Carl Sigman in the News
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Billboard, July 26, 2003
Sign Of The ‘Times’...
By Jim Bessman

Paul McCartney’s pride in the Beatles’ “Yesterday,” for which he claims sole songwriting credit, may have been wounded by reports of the song’s similarity to Carl Sigman’s “Answer Me, My Love.”
Sigman’s song was a chart-topping hit for Frankie Laine in England in 1953 (then titled “Answer Me, Lord Above”), and the budding Beatle could conceivably have been influenced by it subconsciously. So, at least, suggests Michael Sigman, son of the late songwriter and head of his recently reactivated major songs catalog of standards, including “What Now My Love,” “It’s All In The Game,” and “(Where Do I Begin) Love Story.”

“When ‘Yesterday’ came out in 1965, I was 15 and a complete Beatles freak,” Sigman relates. “But my dad thought they were too loud and that their lyrics needed work.
“Then I played him ‘Yesterday,’ and he just fell in love with the song and the group-Paul in particular,” Sigman says. “But I always felt there was a connection between ‘Yesterday’ and ‘Answer Me’-nothing inappropriate, of course, but a similar cadence and spirit.”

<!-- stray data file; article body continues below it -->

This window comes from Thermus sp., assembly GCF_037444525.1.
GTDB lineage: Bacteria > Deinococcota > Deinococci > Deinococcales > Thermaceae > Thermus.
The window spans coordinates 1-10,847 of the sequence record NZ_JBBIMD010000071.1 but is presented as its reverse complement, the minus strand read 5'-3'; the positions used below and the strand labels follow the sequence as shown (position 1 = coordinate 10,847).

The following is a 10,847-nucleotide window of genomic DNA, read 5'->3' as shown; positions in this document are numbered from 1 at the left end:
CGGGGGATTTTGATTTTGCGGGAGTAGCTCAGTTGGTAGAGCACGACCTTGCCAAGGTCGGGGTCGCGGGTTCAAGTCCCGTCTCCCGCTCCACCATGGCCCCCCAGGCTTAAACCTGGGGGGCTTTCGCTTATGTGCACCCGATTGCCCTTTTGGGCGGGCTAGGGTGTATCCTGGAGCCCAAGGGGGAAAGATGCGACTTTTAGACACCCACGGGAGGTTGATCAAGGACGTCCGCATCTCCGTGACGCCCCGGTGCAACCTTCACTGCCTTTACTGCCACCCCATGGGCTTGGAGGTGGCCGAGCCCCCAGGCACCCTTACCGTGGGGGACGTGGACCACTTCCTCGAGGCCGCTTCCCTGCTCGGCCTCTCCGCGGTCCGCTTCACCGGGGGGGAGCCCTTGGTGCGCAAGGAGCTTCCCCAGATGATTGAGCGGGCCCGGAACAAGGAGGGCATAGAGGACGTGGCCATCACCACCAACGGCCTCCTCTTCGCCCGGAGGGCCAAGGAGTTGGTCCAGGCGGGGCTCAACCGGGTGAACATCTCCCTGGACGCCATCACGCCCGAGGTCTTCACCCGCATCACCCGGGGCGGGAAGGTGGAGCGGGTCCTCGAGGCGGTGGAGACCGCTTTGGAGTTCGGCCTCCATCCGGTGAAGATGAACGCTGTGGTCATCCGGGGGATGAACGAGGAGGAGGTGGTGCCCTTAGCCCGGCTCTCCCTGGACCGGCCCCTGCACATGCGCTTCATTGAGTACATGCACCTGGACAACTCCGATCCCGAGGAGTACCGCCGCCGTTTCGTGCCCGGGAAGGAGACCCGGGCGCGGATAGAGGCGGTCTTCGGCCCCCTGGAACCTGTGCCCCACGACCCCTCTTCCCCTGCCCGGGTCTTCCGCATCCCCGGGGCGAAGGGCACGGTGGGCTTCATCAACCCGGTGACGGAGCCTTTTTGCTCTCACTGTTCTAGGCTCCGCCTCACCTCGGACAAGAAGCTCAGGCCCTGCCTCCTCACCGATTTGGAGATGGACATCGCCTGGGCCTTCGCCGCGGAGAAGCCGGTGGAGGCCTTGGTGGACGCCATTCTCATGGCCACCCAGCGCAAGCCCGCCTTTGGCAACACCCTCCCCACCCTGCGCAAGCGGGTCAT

The Sigman song, co-written with Gerhard Winkler and Fred Rauch, was so popular in England that a competing version by David Whitfield also charted; Nat “King” Cole covered it the following year as “Answer Me, My Love,” and Johnny Rivers and Joni Mitchell also turned out versions.
Michael Sigman further notes that artists including Marty Robbins and the Impressions have recorded both “Answer Me” and “Yesterday.”
“Bob Dylan has even performed them both live,” he adds, declaring “another interesting twist [in that] Paul owns the copyrights to several of our biggest songs, including ‘Enjoy Yourself (It’s Later Than You Think)’ and ‘Civilization (Bongo, Bongo, Bongo).’ Hmmm, maybe he got the inspiration for ‘Eleanor Rigby’ from ‘Enjoy Yourself.’”

Yes, Mike, both titles do begin with the letter “E,” but any similarities likely end there. McCartney’s spokesman, Geoff Baker, meanwhile, told the U.K.’s Times newspaper that “Answer Me” and “Yesterday” “are as similar as ‘Get Back’ and ‘God Save The Queen’”-meaning England’s national anthem presumably, and not, the Sex Pistols’.
And speaking of Dylan, The Wall Street Journal has reported that the legendary songwriter apparently lifted numerous lines in “Floater” from his 2001 album “Love and Theft” from Japanese author Junichi Saga’s 1989 book “Confessions of a Yakuza.” Fellow 62-year-old Saga says he’s flattered- and not litigious.

(c) Billboard